Physiological, morphological, and energy-use efficiency comparisons of LED and HPS supplemental lighting for cucumber transplant production

Ricardo Hernández, Chieri Kubota

Research output: Contribution to journalArticle

11 Citations (Scopus)

Abstract

To increase the available photosynthetic photon flux (PPF) for plant growth, greenhouse growers sometimes use electric lighting to supplement solar light. The conventional lighting technology used to increase PPF in the greenhouse is high-pressure sodium lamps (HPS). A potential alternative to HPS is high-intensity light-emitting diodes (LEDs). The objective of this study is to compare supplemental LED lighting with supplemental HPS lighting in terms of plant growth and morphology as well as discuss the energy use efficiencies of the fixtures. There were three light treatments: 1) blue LED (peak wavelength 443 nm); 2) red LED (peak wavelength 633 nm); and 3) HPS, to provide 3.7 ± 0.2 mol·m<sup>-</sup><sup>2</sup>·d<sup>-</sup><sup>1</sup>(background solar radiation of 6.3 ± 0.9 mol·m<sup>-</sup><sup>2</sup>·d<sup>-</sup><sup>1</sup>). Cucumber (Cucumis sativus) plants at the transplanting stage (26 to 37 days) under HPS had 28% greater dry mass than did plants under the LED treatments. This can be attributed to the higher leaf temperature under the HPS treatment. No differences were observed in growth parameters (dry mass, fresh weight, or number of leaves) between the blue and red LED treatments. Plants under the blue LED treatment had greater net photosynthetic rate and stomatal conductance (gS) than those under the red LED and HPS treatments. Plants under the blue LED and HPS treatments had 46% and 61% greater hypocotyl length than those under the red LED, respectively. The fixture PPF efficiencies used in the experiment were 1.9, 1.7, and 1.64 μmol·J<sup>-</sup><sup>1</sup>for the blue LED, red LED, and HPS treatments, respectively; however, the fixture growing efficiency (g·kWh<sup>-</sup><sup>1</sup>) of HPS was 6% and 17% greater than the blue LED and red LED treatment, respectively. In summary, supplemental red LED produced desirable plant compactness and HPS had greater fixture growing efficiency than LEDs.

Original languageEnglish (US)
Pages (from-to)351-357
Number of pages7
JournalHortScience
Volume50
Issue number3
StatePublished - Mar 1 2015

Fingerprint

transplant production
cucumbers
lighting
sodium
red light
blue light
energy
wavelengths
plant growth
greenhouses
plant morphology
Cucumis sativus
transplanting (plants)
hypocotyls
stomatal conductance
light intensity
leaves
growers
solar radiation

Keywords

  • Blue:red photon flux ratio
  • Cucumis sativus
  • Daily light integral
  • Fixture growing efficiency
  • High-pressure sodium
  • Light emitting diodes
  • Seedlings

ASJC Scopus subject areas

  • Horticulture

Cite this

Physiological, morphological, and energy-use efficiency comparisons of LED and HPS supplemental lighting for cucumber transplant production. / Hernández, Ricardo; Kubota, Chieri.

In: HortScience, Vol. 50, No. 3, 01.03.2015, p. 351-357.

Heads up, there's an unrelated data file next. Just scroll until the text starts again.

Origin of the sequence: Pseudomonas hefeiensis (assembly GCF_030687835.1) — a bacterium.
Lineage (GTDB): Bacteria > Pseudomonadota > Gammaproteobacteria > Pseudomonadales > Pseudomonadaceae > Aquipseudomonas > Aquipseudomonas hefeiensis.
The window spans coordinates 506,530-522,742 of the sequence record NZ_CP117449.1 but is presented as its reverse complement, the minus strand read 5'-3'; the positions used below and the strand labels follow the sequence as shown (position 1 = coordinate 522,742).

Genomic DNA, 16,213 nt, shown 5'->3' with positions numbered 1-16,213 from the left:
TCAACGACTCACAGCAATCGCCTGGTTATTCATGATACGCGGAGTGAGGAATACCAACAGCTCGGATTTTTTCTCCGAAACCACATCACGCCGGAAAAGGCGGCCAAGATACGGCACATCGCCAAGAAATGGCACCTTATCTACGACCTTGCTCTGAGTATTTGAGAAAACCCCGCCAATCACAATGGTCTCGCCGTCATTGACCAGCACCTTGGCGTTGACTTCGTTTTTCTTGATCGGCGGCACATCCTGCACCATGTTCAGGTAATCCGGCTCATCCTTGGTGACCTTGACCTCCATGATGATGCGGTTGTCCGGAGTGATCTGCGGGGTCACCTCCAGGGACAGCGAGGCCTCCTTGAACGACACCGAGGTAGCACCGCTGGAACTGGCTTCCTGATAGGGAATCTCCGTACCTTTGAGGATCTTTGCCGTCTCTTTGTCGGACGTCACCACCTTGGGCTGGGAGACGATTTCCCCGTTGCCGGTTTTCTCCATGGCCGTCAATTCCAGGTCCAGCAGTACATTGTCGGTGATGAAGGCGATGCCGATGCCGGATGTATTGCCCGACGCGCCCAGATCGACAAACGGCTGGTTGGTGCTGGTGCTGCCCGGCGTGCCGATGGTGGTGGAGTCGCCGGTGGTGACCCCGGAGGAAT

Research output: Contribution to journalArticle

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title = "Physiological, morphological, and energy-use efficiency comparisons of LED and HPS supplemental lighting for cucumber transplant production",
abstract = "To increase the available photosynthetic photon flux (PPF) for plant growth, greenhouse growers sometimes use electric lighting to supplement solar light. The conventional lighting technology used to increase PPF in the greenhouse is high-pressure sodium lamps (HPS). A potential alternative to HPS is high-intensity light-emitting diodes (LEDs). The objective of this study is to compare supplemental LED lighting with supplemental HPS lighting in terms of plant growth and morphology as well as discuss the energy use efficiencies of the fixtures. There were three light treatments: 1) blue LED (peak wavelength 443 nm); 2) red LED (peak wavelength 633 nm); and 3) HPS, to provide 3.7 ± 0.2 mol·m-2·d-1(background solar radiation of 6.3 ± 0.9 mol·m-2·d-1). Cucumber (Cucumis sativus) plants at the transplanting stage (26 to 37 days) under HPS had 28{\%} greater dry mass than did plants under the LED treatments. This can be attributed to the higher leaf temperature under the HPS treatment. No differences were observed in growth parameters (dry mass, fresh weight, or number of leaves) between the blue and red LED treatments. Plants under the blue LED treatment had greater net photosynthetic rate and stomatal conductance (gS) than those under the red LED and HPS treatments. Plants under the blue LED and HPS treatments had 46{\%} and 61{\%} greater hypocotyl length than those under the red LED, respectively. The fixture PPF efficiencies used in the experiment were 1.9, 1.7, and 1.64 μmol·J-1for the blue LED, red LED, and HPS treatments, respectively; however, the fixture growing efficiency (g·kWh-1) of HPS was 6{\%} and 17{\%} greater than the blue LED and red LED treatment, respectively. In summary, supplemental red LED produced desirable plant compactness and HPS had greater fixture growing efficiency than LEDs.",
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